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  1. A polar vortex is a low-pressure area—a wide expanse of swirling cold air—that is parked in polar regions. During winter, the polar vortex at the North Pole expands, sending cold air southward.
  2. This happens fairly regularly and is often associated with outbreaks of cold temperatures in the United States.
  3. The breaking off of part of the vortex is what defines a polar vortex event. But it actually occurs when the vortex is weaker, not stronger. That might sound weird—but it actually makes sense. Normally, when the vortex is strong and healthy, it helps to keep a current of air known as the jet stream traveling around the globe in a pretty circular path. This current keeps the cold air up north and the warm air down south.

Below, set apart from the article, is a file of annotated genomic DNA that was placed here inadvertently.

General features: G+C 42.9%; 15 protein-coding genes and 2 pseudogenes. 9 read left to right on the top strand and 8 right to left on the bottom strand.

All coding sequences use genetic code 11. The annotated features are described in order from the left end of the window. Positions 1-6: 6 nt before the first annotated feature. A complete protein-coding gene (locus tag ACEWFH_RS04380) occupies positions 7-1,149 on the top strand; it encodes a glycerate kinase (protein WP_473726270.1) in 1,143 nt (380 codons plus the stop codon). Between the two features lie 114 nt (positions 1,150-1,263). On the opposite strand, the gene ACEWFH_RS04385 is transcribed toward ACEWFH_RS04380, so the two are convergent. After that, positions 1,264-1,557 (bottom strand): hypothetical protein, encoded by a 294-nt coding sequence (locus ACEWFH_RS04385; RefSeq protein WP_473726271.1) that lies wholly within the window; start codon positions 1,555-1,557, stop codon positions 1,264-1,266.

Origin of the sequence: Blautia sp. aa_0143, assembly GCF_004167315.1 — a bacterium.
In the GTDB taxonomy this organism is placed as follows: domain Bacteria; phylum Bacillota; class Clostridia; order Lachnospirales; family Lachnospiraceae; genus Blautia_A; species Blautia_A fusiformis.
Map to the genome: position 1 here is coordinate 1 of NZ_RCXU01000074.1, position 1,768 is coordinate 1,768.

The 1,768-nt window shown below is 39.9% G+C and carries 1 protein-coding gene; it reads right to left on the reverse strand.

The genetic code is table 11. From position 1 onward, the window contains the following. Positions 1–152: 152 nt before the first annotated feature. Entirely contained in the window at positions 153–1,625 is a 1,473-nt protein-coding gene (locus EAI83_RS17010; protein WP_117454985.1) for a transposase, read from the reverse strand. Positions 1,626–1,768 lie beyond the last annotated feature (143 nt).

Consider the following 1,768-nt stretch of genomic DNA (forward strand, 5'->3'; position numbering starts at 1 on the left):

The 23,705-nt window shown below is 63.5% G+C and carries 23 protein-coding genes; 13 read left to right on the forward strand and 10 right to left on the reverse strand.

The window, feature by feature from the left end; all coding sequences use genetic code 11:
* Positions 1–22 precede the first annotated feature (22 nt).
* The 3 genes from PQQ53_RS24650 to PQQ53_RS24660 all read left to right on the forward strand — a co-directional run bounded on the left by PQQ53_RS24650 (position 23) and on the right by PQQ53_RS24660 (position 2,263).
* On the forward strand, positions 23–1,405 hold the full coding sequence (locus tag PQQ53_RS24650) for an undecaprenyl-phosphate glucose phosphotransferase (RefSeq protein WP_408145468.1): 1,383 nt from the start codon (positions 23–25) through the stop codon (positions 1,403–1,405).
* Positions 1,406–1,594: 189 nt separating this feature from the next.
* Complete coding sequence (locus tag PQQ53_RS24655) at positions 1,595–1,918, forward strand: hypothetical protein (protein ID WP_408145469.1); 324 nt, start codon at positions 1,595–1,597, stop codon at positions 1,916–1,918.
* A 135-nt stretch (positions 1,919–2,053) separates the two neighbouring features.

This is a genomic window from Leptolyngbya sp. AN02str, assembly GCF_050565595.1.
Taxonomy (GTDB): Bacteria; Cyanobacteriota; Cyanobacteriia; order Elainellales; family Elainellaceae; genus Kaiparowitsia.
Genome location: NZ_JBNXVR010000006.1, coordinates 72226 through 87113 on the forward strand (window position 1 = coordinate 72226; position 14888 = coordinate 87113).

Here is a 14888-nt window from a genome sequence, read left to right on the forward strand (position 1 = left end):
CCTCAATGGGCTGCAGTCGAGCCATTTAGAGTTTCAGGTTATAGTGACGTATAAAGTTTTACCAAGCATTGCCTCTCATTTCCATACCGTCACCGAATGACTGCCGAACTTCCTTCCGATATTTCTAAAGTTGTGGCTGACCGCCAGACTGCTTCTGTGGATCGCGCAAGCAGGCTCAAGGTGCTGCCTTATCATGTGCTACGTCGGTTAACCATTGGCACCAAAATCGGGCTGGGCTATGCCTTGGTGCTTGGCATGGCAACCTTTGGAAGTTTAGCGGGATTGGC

4. But without that strong low-pressure system, the jet stream doesn’t have much to keep it in line. It becomes wavy and rambling. Put a couple of areas of high-pressure systems in its way, and all of a sudden you have a river of cold air being pushed down south along with the rest of the polar vortex system.